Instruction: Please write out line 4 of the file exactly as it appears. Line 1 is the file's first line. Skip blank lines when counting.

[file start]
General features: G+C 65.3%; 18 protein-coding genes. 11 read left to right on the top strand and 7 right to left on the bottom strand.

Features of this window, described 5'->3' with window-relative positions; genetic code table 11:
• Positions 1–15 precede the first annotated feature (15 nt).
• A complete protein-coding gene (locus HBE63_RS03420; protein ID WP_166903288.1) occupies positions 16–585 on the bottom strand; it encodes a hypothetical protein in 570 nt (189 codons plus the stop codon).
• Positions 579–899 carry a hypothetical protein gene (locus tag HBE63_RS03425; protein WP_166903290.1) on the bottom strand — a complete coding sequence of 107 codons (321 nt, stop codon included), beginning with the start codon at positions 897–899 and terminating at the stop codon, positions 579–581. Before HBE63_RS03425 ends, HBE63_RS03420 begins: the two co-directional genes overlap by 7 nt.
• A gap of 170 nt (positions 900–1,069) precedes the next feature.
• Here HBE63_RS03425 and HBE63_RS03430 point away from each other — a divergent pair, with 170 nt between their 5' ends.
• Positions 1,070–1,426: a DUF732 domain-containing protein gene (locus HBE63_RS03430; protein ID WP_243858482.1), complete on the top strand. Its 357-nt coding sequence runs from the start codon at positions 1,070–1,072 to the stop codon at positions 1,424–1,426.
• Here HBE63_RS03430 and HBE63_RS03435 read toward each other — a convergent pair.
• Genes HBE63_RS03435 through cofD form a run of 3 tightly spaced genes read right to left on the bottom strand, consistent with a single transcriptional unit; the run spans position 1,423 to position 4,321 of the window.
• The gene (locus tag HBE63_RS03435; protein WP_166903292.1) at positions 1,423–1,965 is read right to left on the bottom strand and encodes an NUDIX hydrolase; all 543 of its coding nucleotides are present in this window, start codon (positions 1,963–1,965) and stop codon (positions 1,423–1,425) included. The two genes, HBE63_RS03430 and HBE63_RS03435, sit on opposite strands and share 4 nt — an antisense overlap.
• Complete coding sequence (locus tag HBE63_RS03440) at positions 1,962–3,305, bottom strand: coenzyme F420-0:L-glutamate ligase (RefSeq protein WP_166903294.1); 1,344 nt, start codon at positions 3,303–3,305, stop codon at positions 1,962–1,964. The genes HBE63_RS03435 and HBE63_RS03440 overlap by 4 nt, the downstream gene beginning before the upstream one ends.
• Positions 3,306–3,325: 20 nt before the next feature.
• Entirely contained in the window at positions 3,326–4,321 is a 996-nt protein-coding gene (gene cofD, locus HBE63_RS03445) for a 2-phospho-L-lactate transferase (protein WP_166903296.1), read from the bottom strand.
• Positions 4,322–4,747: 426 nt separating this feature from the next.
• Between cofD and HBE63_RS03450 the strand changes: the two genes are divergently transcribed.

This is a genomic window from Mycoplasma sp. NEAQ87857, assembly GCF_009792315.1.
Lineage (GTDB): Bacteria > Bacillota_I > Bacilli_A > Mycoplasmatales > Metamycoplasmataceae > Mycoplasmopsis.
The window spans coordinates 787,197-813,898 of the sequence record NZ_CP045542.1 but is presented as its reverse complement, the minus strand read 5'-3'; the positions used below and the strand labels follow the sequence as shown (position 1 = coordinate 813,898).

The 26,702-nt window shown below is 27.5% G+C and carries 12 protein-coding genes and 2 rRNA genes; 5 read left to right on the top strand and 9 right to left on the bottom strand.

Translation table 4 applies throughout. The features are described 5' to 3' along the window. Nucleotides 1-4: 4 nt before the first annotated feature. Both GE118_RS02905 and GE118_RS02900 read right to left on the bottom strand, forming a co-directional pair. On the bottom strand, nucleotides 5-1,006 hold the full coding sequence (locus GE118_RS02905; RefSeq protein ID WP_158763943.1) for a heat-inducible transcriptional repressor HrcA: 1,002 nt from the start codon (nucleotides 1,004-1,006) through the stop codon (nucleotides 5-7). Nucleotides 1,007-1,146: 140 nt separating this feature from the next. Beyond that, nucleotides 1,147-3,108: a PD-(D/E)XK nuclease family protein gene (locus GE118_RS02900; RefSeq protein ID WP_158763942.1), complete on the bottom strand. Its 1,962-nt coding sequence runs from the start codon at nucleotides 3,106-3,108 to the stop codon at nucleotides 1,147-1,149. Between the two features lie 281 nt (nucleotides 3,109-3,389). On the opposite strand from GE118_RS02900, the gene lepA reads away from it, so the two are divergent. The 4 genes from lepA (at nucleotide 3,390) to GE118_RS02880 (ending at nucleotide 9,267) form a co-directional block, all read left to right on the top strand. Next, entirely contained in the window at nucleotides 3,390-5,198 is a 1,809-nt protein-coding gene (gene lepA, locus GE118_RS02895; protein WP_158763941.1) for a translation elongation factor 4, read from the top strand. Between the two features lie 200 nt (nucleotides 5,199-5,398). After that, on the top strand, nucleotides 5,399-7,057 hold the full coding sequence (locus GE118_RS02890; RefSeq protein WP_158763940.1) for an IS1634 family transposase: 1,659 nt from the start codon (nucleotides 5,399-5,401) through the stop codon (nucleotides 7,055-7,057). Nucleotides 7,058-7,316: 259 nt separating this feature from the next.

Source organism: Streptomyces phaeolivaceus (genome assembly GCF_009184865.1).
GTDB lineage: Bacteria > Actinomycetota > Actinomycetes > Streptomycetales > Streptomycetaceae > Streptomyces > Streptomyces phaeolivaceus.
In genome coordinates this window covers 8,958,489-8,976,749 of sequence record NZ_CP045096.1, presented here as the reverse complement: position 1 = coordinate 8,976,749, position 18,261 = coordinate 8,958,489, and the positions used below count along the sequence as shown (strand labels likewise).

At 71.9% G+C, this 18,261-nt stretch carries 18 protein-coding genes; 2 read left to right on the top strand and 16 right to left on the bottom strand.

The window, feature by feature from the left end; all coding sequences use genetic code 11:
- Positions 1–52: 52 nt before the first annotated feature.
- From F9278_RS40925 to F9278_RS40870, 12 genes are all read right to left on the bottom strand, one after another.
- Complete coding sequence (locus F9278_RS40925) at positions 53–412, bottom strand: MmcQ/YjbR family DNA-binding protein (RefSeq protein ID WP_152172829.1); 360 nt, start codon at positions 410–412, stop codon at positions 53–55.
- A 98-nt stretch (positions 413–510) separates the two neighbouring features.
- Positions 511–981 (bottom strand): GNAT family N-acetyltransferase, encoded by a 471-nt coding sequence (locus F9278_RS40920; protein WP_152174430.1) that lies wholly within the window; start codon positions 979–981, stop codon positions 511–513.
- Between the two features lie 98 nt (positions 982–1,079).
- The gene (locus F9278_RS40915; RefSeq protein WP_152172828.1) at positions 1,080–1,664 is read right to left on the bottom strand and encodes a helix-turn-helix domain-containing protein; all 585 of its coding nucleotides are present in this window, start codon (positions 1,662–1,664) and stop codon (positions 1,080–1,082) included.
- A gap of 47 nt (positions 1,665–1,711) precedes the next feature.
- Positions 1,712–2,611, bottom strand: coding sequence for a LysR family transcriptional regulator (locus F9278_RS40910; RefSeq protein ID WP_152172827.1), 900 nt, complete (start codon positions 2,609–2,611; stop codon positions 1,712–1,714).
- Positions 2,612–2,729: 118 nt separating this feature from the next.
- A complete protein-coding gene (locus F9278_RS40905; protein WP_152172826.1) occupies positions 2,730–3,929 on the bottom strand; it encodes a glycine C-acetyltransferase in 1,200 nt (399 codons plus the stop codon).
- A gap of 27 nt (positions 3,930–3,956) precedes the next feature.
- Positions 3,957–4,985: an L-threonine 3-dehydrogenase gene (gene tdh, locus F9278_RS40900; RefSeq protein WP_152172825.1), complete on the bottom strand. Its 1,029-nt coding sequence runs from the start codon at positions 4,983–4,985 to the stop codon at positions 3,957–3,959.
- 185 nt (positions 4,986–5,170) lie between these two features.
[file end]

• A complete protein-coding gene (locus HBE63_RS03420; protein ID WP_166903288.1) occupies positions 16–585 on the bottom strand; it encodes a hypothetical protein in 570 nt (189 codons plus the stop codon).